Appellants' fourth and fifth arguments will be addressed together because they pertain to the State's exhibits, consisting of three lab reports. Appellants argue that the State offered no testimony regarding the chain of custody for the drugs; Brooks did not bring the drugs to court; and two of the lab reports do not identify King as the suspect. These arguments are not challenges to the sufficiency of the evidence. Rather, they involve evidentiary matters that required a contemporaneous objection to preserve an argument for appeal. See, e.g., Hunter v. State, 330 Ark. 198, 952 S.W.2d 145 (1997). Appellants raised no objection when Brooks testified that the lab-report numbers matched in terms of what he submitted for analysis and what he received back from the lab.[2] Therefore, this court will not address these arguments.

Next, appellants argue that forfeiture of both cars was " grossly unfair" to them and that the judge had discretion, after considering the equities, to permit them to keep the cars. Appellants cite Bennis v. Michigan, 516 U.S. 442, 116 S.Ct. 994, 134 L.Ed.2d 68 (1996), for the proposition that a trial judge has discretion in determining whether to order forfeiture. The case contains a quote by the Michigan Supreme Court that forfeiture was an equitable action in which a trial judge has discretion to consider alternatives to abating the entire interest in a vehicle. Id. at 452. The Bennis court held that a wife was not entitled to assert the innocent-owner defense to contest the abatement of a car by showing that she did not know her husband would use the car to violate Michigan's indecency law. Bennis is inapplicable here.

In their reply brief, appellants cite Ark. Code Ann. § 5-64-505(a)(4)(B) (Supp. 2011) as an exception to forfeiture; however, because this argument was raised for the first time in appellants' reply brief, we do not consider it. Hinton v. State, 2010 Ark.App. 341. Even if this court addressed the argument, it is unavailing.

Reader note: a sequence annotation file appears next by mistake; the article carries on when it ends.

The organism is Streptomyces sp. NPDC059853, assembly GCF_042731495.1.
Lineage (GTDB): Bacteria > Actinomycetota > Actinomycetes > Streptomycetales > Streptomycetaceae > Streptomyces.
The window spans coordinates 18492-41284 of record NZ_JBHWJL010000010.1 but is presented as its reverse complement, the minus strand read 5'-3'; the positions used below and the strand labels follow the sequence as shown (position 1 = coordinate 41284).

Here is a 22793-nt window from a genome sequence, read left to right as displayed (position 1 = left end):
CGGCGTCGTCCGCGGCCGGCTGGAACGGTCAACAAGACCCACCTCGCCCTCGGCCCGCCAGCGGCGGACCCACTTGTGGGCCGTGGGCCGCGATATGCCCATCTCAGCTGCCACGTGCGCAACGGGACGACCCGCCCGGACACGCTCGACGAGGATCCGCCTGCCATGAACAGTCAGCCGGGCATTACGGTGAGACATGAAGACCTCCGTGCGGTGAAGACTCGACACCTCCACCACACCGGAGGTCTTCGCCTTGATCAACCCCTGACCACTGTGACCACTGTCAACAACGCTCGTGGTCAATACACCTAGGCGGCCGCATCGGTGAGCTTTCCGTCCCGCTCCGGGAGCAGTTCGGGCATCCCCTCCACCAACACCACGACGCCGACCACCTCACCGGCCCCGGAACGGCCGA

In Carter v. State, 2009 Ark.App. 342, 309 S.W.3d 210, this court upheld the forfeiture of a vehicle titled to a mother or her son because either owner could transfer title and divest the other's interest without his or her consent. In Carter, the parties stipulated to the son's use of the vehicle in committing burglary and theft, and the son's actions divested his mother's interest in the vehicle " as surely as if he had sold it." Id. at 3. The same reasoning applies here. See also Macon v. State, 2011 Ark.App. 371, 309 S.W.3d at 212 (upholding forfeiture of vehicle

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titled to mother or son because son's consent to forfeiture was sufficient to divest mother's interest in vehicle). Even though McMurray's name was on the title of the BMW and she was unaware that King had used the vehicle to sell controlled substances, King's actions were sufficient to divest McMurray's interest in the BMW under the forfeiture statute.


Pittman and Hixson, JJ., agree.